“Never Give Up” profiles Demond Rodgers, Sr. as he moves beyond addiction to spiritual growth and surviving HIV. Despite all efforts, Demond teeters on the edge of homelessness in a city without adequate housing and services. San Francisco, one of the wealthiest cities in the world, has not been able to leverage its remarkable resources to provide homeless people with housing.

In 2014, San Francisco had the fastest-growing rate of income inequality of any city in the nation. In 2015, SF’s wealthiest people were the wealthiest in the land. Not much has changed since this news. San Francisco is a snapshot of the extreme income inequity in the U.S. – that fact reflected on our streets in many ways – the most glaringly as homelessness.

San Francisco’s latest point-in-time homeless tally, conducted on a single night in January 2017, estimates the city’s homeless population at 7,499 people.

I’m hit by the suffering of the people who live on the streets. So many are sick, elderly, suffering from chronic and terminal illnesses. It’s not uncommon to see someone wandering around in a hospital gown, with nowhere warm and healing to recover.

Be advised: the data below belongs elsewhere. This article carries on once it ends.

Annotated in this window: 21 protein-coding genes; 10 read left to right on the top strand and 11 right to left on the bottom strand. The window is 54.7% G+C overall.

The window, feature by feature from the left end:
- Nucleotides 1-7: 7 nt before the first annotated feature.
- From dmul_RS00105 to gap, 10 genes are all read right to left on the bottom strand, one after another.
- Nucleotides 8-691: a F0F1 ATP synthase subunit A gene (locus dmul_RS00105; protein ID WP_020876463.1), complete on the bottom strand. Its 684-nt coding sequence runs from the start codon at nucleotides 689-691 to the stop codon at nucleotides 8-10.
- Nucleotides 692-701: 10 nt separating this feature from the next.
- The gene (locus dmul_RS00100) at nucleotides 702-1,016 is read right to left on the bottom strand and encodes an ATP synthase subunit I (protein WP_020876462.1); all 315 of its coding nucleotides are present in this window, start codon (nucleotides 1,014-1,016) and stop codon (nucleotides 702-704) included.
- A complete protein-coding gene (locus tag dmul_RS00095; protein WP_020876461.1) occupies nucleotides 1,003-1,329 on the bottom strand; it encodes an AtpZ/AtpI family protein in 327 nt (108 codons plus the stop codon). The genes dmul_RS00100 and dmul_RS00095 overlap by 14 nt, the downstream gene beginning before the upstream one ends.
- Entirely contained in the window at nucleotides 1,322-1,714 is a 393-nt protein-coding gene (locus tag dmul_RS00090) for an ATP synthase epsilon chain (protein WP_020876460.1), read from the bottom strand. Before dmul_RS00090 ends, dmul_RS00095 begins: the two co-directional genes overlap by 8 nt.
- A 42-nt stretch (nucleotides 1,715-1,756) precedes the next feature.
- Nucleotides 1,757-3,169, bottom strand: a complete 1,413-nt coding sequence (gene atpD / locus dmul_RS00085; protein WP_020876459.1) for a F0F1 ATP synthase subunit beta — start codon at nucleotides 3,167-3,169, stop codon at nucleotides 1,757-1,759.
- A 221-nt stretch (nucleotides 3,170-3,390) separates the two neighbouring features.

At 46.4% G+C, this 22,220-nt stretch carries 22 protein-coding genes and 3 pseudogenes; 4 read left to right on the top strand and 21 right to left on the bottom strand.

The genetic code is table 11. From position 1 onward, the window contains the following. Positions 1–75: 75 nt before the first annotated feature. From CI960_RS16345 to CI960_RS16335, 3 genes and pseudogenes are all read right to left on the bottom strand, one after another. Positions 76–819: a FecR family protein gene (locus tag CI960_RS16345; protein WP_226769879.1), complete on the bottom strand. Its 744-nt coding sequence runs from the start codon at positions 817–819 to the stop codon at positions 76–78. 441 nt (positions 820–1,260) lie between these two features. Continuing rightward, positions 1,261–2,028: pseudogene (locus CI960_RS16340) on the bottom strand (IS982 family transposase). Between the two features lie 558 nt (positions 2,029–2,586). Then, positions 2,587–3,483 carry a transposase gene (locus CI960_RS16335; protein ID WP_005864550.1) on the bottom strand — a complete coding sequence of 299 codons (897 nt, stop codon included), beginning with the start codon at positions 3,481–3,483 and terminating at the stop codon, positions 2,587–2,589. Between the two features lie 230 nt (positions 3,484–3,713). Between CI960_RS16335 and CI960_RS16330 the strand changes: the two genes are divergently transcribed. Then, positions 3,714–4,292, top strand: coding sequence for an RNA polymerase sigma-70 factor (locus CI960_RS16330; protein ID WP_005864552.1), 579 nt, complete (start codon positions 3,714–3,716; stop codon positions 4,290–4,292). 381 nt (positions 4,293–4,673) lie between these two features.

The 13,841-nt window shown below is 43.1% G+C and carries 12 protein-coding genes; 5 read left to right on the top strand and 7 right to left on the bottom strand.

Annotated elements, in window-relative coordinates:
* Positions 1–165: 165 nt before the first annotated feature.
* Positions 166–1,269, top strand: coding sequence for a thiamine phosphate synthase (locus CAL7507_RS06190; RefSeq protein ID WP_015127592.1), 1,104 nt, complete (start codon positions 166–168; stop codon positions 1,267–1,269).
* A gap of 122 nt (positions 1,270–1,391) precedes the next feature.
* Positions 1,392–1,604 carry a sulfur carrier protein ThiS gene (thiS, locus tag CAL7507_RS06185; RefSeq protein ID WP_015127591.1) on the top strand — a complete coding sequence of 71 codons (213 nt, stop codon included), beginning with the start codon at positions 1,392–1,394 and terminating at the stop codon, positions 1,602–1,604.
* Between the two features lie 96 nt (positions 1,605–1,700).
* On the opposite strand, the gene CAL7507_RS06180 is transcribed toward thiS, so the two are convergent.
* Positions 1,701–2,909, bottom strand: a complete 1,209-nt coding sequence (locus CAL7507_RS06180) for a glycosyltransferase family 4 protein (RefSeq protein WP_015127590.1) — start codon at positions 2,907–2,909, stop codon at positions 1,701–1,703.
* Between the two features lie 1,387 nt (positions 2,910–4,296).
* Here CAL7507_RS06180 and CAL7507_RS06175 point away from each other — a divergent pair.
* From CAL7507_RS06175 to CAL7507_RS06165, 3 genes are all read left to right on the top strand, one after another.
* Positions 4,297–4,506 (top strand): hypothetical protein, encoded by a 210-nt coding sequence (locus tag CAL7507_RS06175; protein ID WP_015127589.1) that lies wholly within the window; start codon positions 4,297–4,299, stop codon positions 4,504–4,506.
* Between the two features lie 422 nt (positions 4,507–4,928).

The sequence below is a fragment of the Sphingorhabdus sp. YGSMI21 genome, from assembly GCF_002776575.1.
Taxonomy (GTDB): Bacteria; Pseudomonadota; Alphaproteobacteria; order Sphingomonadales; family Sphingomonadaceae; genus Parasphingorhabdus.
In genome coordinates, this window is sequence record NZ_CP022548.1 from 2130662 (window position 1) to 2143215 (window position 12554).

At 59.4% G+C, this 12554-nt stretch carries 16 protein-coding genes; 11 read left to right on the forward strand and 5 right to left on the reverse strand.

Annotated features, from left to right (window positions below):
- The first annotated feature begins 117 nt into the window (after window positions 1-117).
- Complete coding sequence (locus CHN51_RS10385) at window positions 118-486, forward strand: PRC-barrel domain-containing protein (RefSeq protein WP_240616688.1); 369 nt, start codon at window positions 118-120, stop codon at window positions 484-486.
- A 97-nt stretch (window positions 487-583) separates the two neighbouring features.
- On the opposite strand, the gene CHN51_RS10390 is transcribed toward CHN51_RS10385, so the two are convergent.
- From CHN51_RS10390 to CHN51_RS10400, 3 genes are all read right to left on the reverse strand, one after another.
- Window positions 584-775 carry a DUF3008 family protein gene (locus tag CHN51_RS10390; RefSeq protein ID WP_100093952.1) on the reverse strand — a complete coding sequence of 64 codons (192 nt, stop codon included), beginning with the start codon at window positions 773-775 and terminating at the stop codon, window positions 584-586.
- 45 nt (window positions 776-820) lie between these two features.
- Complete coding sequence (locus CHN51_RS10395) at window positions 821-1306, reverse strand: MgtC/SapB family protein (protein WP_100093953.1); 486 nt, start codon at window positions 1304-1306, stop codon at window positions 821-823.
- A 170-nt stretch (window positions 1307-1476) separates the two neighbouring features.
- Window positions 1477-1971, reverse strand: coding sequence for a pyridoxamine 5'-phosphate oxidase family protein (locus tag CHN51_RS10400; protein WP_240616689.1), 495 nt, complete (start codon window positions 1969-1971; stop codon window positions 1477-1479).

Despite noble efforts by over 70 non-profits, volunteers, activists, and concerned citizens, San Francisco has been unable to solve the inhumane homeless crisis on its streets. Why hasn’t San Francisco been able to mobilize the wealth of its citizens to assist in the housing and care of people without homes?

In 2016 Mayor Ed Lee unveiled a new plan: a coordinated citywide effort with two efforts — Navigation Centers and the Encampment Resolution Team. Currently, the mayor’s 2017-18 budget raises funding for the city’s shelters from $25.9 million to $37.2 million — a 44 percent increase if the Board of Supervisors approves it this summer. The city promises progress — but says we must be patient.

Hurry, San Francisco. Let’s not let the city take its time on this. Keep on your supervisors, the mayor. Housing – not sleeping bags under freeways.

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